At the University of Florida, a Facebook application lets students be choosy when looking for tutors.
The application, Tutor Matching Service, lets students search for tutors by subject, class, or tutor name. They can see ratings and comments on tutors, when tutors are available, and how much they charge. Tutors can also post pictures and videos of themselves.
A little more than a year ago, the student-government president at the time created the application with Group Interactive Networks, a technology company, to supplement the university’s on-campus tutoring center. Though the center offers free tutoring to students, it has limited hours, does not have tutors for every class, and offers no information on the quality of tutors.
More than 120 students have registered as tutors on the application, and when class is in session, 50 to 100 hours of tutoring are arranged through it each week. While all the tutors attend the University of Florida, customers include students from the university, a nearby community college, and local high schools.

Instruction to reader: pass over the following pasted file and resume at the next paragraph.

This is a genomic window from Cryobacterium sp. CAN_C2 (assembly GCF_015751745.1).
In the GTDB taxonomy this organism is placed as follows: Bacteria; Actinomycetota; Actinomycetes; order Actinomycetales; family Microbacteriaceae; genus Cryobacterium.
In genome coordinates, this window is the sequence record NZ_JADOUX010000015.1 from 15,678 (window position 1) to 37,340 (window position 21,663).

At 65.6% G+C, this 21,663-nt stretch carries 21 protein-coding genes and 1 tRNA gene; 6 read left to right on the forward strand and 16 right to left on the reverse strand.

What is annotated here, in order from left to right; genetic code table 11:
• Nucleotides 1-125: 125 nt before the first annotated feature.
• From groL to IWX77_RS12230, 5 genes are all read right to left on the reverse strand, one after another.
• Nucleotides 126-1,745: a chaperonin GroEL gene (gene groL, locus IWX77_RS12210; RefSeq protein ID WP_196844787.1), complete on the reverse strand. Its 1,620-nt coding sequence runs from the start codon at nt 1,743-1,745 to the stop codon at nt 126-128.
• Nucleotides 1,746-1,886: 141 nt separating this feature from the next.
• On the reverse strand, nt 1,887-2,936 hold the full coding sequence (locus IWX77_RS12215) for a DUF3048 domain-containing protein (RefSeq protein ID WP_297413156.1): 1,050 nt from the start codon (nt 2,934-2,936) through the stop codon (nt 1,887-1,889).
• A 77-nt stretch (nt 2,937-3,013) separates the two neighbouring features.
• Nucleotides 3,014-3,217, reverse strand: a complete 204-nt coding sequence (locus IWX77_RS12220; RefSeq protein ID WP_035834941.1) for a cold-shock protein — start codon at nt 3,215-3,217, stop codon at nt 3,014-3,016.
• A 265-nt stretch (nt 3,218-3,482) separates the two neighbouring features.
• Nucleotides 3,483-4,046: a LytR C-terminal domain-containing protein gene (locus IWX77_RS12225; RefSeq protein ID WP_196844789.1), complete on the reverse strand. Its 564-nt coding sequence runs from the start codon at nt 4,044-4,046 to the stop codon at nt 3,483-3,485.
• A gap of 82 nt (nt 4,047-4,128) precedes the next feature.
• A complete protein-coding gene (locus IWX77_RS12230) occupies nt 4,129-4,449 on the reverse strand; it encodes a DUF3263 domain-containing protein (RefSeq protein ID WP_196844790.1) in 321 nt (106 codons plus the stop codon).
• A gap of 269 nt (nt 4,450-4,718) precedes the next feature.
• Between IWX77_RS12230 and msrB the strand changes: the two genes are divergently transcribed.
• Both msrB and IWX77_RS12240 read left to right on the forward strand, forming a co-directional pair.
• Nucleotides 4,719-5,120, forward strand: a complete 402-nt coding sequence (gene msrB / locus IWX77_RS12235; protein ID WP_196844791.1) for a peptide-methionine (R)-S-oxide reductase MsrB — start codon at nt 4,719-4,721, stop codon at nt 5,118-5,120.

Tutors set their own rates, from anywhere between $0 and $50 per hour.
“That $0 is really important because students can volunteer if they like” or tutor for free to “get their feet wet,” said Rajiv Asnani, a rising senior at the university and a developer and director of Tutor Matching Service.
Tutees pre-pay online with credit cards, and Tutor Matching Service takes 5 percent of charges and mails checks to the tutors. Parents may also purchase credit for a student to use throughout the semester.
Only the University of Florida offers the application, but it is open for business to anyone. Mr. Asnani said that the University of Central Florida would offer the service soon, and several other large universities have expressed serious interest. A college must pay an annual fee of $250 for the application. Mr. Asnani said that while the University of Florida allowed any student to register as a tutor, colleges would have the option to screen tutors if they like.
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